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Codex sets new standards for lead, cadium

By Ahmed ElAmin , 10-Jul-2006

The Codex Alimentarius Commission has set new internationalstandards on maximum allowed levels of contaminants, including lead, cadmium,and aflatoxins.

About 500 food safety experts from about 100 countriesconcluded the Codex meeting in Geneva on Friday last week.

The Codex Alimentarius Commission sets standards aimed athelping international food trade by eliminating many of what the UN calls"unjustified technical barriers" set up by some countries.

The Codex Alimentarius is a joint venture of the UN Food andAgriculture Organization (FAO) and the UN World Health Organization (WHO).

The standards are voluntary. However many countriesincorporate them into national legislation. They also apply to theinternational food trade.

"The new standards adopted this week will thus go along way to protecting human health, as they set out new, maximum limits forlead in fish, cadmium in rice, marine bivalve molluscs and cephalopods, andaflatoxin in Brazil nuts," according to a press release from the body.

Participants considered issues such as the maximum limit forlead in fish and cadmium in rice, marine bivalve molluscs and cephalopods.

Measures to prevent the contamination of Brazil nuts withcancer-causing aflatoxins were put aside. They also discussed methods toprevent and reduce dioxin and dioxin-like PCB contamination in food and feeds.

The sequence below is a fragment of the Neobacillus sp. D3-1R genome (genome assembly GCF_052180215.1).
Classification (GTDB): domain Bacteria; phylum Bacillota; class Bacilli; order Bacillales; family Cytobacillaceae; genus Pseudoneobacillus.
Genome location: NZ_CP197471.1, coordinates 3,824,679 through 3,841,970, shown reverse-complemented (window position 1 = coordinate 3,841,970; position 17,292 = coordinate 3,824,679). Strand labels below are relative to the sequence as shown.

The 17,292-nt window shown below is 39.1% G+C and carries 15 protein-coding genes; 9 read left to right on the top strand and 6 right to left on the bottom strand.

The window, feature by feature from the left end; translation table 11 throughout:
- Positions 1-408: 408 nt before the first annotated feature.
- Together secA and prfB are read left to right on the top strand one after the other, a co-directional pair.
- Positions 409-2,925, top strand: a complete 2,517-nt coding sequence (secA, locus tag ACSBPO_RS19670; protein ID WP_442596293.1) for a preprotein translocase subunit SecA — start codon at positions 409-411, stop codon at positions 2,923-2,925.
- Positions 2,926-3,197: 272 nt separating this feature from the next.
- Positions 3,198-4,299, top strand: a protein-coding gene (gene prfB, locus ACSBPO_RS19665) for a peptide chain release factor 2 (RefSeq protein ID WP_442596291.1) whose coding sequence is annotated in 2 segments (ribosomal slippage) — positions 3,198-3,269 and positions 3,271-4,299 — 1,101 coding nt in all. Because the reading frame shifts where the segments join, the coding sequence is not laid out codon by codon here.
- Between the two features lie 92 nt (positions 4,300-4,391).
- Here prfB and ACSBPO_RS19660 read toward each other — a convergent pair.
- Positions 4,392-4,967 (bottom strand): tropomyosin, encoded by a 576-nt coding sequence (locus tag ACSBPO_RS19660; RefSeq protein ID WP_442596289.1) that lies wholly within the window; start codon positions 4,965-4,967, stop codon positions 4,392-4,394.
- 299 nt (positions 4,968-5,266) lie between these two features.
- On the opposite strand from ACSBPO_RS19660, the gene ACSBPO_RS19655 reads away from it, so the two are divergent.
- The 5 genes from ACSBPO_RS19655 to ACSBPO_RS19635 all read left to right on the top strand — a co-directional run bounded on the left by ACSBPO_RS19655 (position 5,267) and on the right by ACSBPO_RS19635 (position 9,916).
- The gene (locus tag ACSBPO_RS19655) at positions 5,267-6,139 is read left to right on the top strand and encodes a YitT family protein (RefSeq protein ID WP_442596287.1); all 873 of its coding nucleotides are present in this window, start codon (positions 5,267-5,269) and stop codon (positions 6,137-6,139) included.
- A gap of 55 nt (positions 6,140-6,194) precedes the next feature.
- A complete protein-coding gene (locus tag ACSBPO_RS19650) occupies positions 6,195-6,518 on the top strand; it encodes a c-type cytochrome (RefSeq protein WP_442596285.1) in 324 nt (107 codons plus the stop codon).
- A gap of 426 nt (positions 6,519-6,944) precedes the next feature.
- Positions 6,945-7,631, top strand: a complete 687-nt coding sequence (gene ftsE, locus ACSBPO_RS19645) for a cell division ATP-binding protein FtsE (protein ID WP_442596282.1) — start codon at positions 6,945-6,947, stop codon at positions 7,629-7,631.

Countries also agreed to set up a task force to assess foodsafety risks associated with antimicrobial resistance in food of animal origin.

"Some topics on the agenda are likely to cause intensedebate such as the establishment of a task force on antibiotic resistance inbacteria, a potential threat to human health," the UN stated in a press releasebefore the meeting. "The incorrect use of antibiotics in animals can lead todrug resistance in infections in humans who eat their meat."

A committee dealing with the topic is in the process ofdeveloping a risk assessment policy and strategies to reduce food safety risksassociated with antibiotics use.

Codex Alimentarius standards form the basis of food legislationin many countries and are recognised as international benchmarks by one of themultilateral agreements of the UN World Trade Organization (WTO).

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